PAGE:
Hard to believe that today is the sixth anniversary of our retirement and relocation to Costa Rica. Wow, looking back so much has happened in these 6 years. We are busier now than we have ever been. Our social life is so much fuller here than it ever could be in Texas. All through our working careers we were too busy to develop many relationships. Don't get me wrong, we have some amazing friends in the States that will always be there for us, as we will for them.

Then we have our beautiful family with 7 children, plus their spouses, 13 grandchildren, and one great granddaughter, plus all of our brothers and sisters. They are spread out among California, Illinois, Texas, Louisiana, Alabama, and Georgia. We love them all and miss them, but living in Costa Rica means that most of them are not much further from us than when we lived in Texas.

Looking back, this is a recap of just the highlights of the past 6 years.

We moved into our 300 square foot casita (vacation cottage) and quickly adopted our street dog, Gustavo as a companion for our Jack Russell Terrorist, Randy. Gus is a mini-pin/terrier mix and just a little love machine.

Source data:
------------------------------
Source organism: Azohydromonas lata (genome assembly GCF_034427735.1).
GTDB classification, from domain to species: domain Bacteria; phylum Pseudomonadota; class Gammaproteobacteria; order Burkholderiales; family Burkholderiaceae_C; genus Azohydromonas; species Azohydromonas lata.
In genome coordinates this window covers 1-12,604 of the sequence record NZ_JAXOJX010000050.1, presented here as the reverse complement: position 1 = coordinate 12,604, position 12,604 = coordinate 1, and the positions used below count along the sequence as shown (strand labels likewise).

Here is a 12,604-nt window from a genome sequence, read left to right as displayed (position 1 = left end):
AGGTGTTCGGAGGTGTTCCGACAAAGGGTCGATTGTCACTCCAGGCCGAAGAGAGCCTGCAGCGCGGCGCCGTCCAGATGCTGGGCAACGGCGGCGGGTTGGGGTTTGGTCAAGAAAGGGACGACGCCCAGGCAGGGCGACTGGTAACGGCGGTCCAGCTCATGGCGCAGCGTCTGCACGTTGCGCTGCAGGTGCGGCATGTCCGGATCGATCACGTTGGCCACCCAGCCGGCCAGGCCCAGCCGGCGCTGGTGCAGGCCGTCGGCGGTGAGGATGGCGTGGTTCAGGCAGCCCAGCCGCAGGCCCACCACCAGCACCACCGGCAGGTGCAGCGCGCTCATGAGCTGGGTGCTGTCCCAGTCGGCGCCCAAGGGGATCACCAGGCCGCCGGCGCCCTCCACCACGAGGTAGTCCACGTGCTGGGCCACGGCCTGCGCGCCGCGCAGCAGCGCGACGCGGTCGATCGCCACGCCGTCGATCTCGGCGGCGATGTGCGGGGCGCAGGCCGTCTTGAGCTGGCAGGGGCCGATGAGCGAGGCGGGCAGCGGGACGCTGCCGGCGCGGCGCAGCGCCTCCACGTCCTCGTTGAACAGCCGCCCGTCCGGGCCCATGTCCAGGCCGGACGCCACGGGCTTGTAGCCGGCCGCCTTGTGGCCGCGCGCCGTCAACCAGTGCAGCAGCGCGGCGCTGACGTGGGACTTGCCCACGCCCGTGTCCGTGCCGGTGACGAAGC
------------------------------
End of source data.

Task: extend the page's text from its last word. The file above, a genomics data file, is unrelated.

We built our Rancho to give us some outdoor living space and quickly followed with the construction of the main house.

My Costa Rican “Permanent Residency” was re-instated on September 19, 2011 and John immediately dove-tailed in behind me to get his. He was approved in June, 2012.

We moved into our new casa grande, about 60 meters from the casita, on May 30, 2012.

On September 3rd, 2012, we experienced our first major earthquake since our relocation from the States. It measured 7.6 on the Richter scales, with the epicenter about 70 miles from us. The entire house swayed, but we didn't find a single crack in the new construction. It's a testament to the building codes here in Costa Rica.

After we moved to Casa Wegner, we made our Casita Limón available to family and friends. We found there were too many months that the casita sat empty gathering dust and dead bugs. So, in April, 2013, we started offering it as a vacation rental. Since then we have had over 100 guests stay with us. In addition to family and friends, we have met folks from all over the world. Some have become dear friends, and you know who you are.

We have become involved in the community and social media. We manage a couple of Facebook groups for our town, Atenas. One FB group is for general info, and the other is for the local classifieds. We have also helped with fund raising for the local animal rescue group, Animales Atenas. Through them we found another street dog, Yoli, and she became an addition to our fur-family.

I started teaching an informal Spanish language learning class for a limited number of friends about a year ago. It has been fun watching their language skills progress, especially John's. I had to suspend classes in June when John broke his ankle, but I'll probably start them up again after our next big trip.